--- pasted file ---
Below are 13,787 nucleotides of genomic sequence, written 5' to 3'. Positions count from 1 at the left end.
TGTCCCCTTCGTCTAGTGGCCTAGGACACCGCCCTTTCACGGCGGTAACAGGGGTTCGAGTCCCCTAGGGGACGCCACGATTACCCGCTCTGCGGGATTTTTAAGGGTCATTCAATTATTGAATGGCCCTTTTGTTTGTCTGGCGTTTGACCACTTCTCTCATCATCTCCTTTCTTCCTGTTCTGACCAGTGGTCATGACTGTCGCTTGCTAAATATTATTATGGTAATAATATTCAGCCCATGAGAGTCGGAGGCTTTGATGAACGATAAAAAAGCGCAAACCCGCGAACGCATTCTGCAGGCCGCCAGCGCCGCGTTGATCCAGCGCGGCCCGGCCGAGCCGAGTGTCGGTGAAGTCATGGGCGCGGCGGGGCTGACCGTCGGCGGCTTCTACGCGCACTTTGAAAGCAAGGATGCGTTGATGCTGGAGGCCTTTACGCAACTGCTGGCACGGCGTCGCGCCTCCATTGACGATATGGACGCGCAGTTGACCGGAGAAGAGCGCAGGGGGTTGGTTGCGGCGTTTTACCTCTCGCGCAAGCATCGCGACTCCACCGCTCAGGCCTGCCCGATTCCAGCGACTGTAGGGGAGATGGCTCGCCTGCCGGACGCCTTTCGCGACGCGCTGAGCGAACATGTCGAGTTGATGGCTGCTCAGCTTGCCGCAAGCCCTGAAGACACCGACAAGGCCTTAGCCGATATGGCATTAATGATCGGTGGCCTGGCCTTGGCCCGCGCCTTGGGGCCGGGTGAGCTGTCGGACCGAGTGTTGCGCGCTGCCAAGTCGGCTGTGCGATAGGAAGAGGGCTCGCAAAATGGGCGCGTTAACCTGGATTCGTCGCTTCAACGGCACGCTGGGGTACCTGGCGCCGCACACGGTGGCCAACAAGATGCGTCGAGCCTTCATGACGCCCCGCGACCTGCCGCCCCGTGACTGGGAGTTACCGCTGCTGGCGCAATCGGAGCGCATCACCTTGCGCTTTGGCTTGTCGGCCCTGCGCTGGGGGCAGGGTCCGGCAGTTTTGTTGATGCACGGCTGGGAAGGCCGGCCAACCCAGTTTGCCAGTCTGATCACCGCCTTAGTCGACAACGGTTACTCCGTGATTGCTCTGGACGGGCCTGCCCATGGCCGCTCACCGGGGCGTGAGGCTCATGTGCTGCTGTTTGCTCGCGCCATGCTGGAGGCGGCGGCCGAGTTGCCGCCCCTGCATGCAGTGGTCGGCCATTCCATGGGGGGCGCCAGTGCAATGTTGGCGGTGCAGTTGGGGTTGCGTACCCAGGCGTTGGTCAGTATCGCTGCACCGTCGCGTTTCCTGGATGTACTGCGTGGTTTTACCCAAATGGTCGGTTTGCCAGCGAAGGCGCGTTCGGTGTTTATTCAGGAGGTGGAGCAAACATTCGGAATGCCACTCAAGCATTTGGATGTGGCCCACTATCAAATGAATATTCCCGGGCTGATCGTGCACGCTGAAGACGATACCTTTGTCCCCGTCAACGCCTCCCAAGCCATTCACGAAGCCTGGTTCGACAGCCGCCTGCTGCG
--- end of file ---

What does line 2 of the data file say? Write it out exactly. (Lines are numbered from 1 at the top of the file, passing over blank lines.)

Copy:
TGTCCCCTTCGTCTAGTGGCCTAGGACACCGCCCTTTCACGGCGGTAACAGGGGTTCGAGTCCCCTAGGGGACGCCACGATTACCCGCTCTGCGGGATTTTTAAGGGTCATTCAATTATTGAATGGCCCTTTTGTTTGTCTGGCGTTTGACCACTTCTCTCATCATCTCCTTTCTTCCTGTTCTGACCAGTGGTCATGACTGTCGCTTGCTAAATATTATTATGGTAATAATATTCAGCCCATGAGAGTCGGAGGCTTTGATGAACGATAAAAAAGCGCAAACCCGCGAACGCATTCTGCAGGCCGCCAGCGCCGCGTTGATCCAGCGCGGCCCGGCCGAGCCGAGTGTCGGTGAAGTCATGGGCGCGGCGGGGCTGACCGTCGGCGGCTTCTACGCGCACTTTGAAAGCAAGGATGCGTTGATGCTGGAGGCCTTTACGCAACTGCTGGCACGGCGTCGCGCCTCCATTGACGATATGGACGCGCAGTTGACCGGAGAAGAGCGCAGGGGGTTGGTTGCGGCGTTTTACCTCTCGCGCAAGCATCGCGACTCCACCGCTCAGGCCTGCCCGATTCCAGCGACTGTAGGGGAGATGGCTCGCCTGCCGGACGCCTTTCGCGACGCGCTGAGCGAACATGTCGAGTTGATGGCTGCTCAGCTTGCCGCAAGCCCTGAAGACACCGACAAGGCCTTAGCCGATATGGCATTAATGATCGGTGGCCTGGCCTTGGCCCGCGCCTTGGGGCCGGGTGAGCTGTCGGACCGAGTGTTGCGCGCTGCCAAGTCGGCTGTGCGATAGGAAGAGGGCTCGCAAAATGGGCGCGTTAACCTGGATTCGTCGCTTCAACGGCACGCTGGGGTACCTGGCGCCGCACACGGTGGCCAACAAGATGCGTCGAGCCTTCATGACGCCCCGCGACCTGCCGCCCCGTGACTGGGAGTTACCGCTGCTGGCGCAATCGGAGCGCATCACCTTGCGCTTTGGCTTGTCGGCCCTGCGCTGGGGGCAGGGTCCGGCAGTTTTGTTGATGCACGGCTGGGAAGGCCGGCCAACCCAGTTTGCCAGTCTGATCACCGCCTTAGTCGACAACGGTTACTCCGTGATTGCTCTGGACGGGCCTGCCCATGGCCGCTCACCGGGGCGTGAGGCTCATGTGCTGCTGTTTGCTCGCGCCATGCTGGAGGCGGCGGCCGAGTTGCCGCCCCTGCATGCAGTGGTCGGCCATTCCATGGGGGGCGCCAGTGCAATGTTGGCGGTGCAGTTGGGGTTGCGTACCCAGGCGTTGGTCAGTATCGCTGCACCGTCGCGTTTCCTGGATGTACTGCGTGGTTTTACCCAAATGGTCGGTTTGCCAGCGAAGGCGCGTTCGGTGTTTATTCAGGAGGTGGAGCAAACATTCGGAATGCCACTCAAGCATTTGGATGTGGCCCACTATCAAATGAATATTCCCGGGCTGATCGTGCACGCTGAAGACGATACCTTTGTCCCCGTCAACGCCTCCCAAGCCATTCACGAAGCCTGGTTCGACAGCCGCCTGCTGCG